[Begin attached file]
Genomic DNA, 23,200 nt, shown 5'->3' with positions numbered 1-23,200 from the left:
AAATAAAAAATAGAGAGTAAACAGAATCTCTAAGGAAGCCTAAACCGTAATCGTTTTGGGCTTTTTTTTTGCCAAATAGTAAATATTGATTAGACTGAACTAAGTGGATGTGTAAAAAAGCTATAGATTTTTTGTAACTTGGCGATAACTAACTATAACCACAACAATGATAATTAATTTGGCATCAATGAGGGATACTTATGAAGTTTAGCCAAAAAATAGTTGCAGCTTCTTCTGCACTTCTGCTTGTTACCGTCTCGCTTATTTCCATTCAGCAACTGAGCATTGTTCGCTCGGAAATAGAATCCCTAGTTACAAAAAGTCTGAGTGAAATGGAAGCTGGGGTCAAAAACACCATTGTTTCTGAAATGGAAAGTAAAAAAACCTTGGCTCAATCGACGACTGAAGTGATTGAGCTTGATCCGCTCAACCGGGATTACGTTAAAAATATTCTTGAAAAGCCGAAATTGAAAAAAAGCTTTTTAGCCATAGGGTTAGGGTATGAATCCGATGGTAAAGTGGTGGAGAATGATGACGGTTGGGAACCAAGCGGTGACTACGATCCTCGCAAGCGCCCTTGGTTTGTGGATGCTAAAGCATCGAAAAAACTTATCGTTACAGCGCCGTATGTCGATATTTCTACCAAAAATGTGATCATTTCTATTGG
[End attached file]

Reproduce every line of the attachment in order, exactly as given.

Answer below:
Genomic DNA, 23,200 nt, shown 5'->3' with positions numbered 1-23,200 from the left:
AAATAAAAAATAGAGAGTAAACAGAATCTCTAAGGAAGCCTAAACCGTAATCGTTTTGGGCTTTTTTTTTGCCAAATAGTAAATATTGATTAGACTGAACTAAGTGGATGTGTAAAAAAGCTATAGATTTTTTGTAACTTGGCGATAACTAACTATAACCACAACAATGATAATTAATTTGGCATCAATGAGGGATACTTATGAAGTTTAGCCAAAAAATAGTTGCAGCTTCTTCTGCACTTCTGCTTGTTACCGTCTCGCTTATTTCCATTCAGCAACTGAGCATTGTTCGCTCGGAAATAGAATCCCTAGTTACAAAAAGTCTGAGTGAAATGGAAGCTGGGGTCAAAAACACCATTGTTTCTGAAATGGAAAGTAAAAAAACCTTGGCTCAATCGACGACTGAAGTGATTGAGCTTGATCCGCTCAACCGGGATTACGTTAAAAATATTCTTGAAAAGCCGAAATTGAAAAAAAGCTTTTTAGCCATAGGGTTAGGGTATGAATCCGATGGTAAAGTGGTGGAGAATGATGACGGTTGGGAACCAAGCGGTGACTACGATCCTCGCAAGCGCCCTTGGTTTGTGGATGCTAAAGCATCGAAAAAACTTATCGTTACAGCGCCGTATGTCGATATTTCTACCAAAAATGTGATCATTTCTATTGG